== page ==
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DOH fight on polio will help DENR with Manila Bay

 

EDITORIAL edt

THE Department of Health (DOH) has called for the construction of at least 3.5 million toilets in the country, as part of a solution to the problem of polio, which has returned to the Philippines after almost two decades that the disease was declared eliminated in 2000.

While the big drop in the nation’s vaccination program was held to be the immediate cause of the return of polio, the DOH and the World Health Organization (WHO) said a big factor was inadequate sanitation and hygiene.

When a child is immunized with the Oral Polio Vaccine, the WHO explained, a weakened form of the virus multiplies in the intestine and the body reacts by producing antibodies to fight the virus. The polio virus is then excreted with the feces, and where there is inadequate sanitation and hygiene, the excreted polio virus spreads in the community before finally dying out.

The DOH thus called for a “zero open defecation” environment which, apparently is not the case in many parts of the Philippines today. Thus the DOH said the government must build 3.5 million toilets in the country, most of them in Metro Manila.

“Out of the 3.5 million na kailangan na toilets, majority is in the National Capital Region,” Health Undersecretary Enrique Domingo said. “Toilet ng mga pamilya at bahay ito. Talagang maraming families ang walang sanitary toilets.”

There we have finally an explanation for the other problem we are now grappling with in Metro Manila – the pollution of Manila Bay and all the rivers and esteros flowing into it. The pollution is such that swimming and all other contact with the water is prohibited. The last time the waters off Malate, Manila, were tested, the finding was 2.44 billion MPN (most probable number) per 100 millimeters, way above the safe swimming level of 100 MPN.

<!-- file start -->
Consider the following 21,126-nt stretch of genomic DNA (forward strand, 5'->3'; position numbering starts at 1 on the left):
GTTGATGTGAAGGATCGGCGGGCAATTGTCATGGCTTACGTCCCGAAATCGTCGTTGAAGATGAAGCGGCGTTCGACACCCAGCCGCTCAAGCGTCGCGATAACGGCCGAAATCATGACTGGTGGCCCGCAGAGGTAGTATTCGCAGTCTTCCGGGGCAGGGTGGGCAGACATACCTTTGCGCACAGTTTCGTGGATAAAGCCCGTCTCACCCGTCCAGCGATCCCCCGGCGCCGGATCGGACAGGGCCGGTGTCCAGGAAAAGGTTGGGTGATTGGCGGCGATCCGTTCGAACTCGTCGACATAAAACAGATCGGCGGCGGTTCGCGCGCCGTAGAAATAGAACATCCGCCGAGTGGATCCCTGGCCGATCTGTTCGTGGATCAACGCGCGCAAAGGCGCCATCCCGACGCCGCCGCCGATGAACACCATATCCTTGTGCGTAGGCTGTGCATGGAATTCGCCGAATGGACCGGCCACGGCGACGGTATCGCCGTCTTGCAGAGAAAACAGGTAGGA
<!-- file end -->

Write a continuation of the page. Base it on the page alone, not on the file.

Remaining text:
The DENR was given the job of cleaning up the bay, after it successfully cleaned up Boracay in six months last year. But Manila Bay’s pollution is such, the DENR found, that it will take more than 10 years to clean it up.

Where is all the pollution coming from? The DOH has now provided a big part of the answer. It is coming from millions of households in Metro Manila. It is also coming from piggeries and factories which throwtheir wastes into the river and its many tributaries and esteros. But most of it comes from millions of houses which have no toilets.

The DOH is now moving to build 3.5 million toilets – most of these in Metro Manila – to help solve the polio problem in the country. This should also help solve the DENR’s huge pollution problem in Manila Bay.

What do you think?

Written by Tempo Desk

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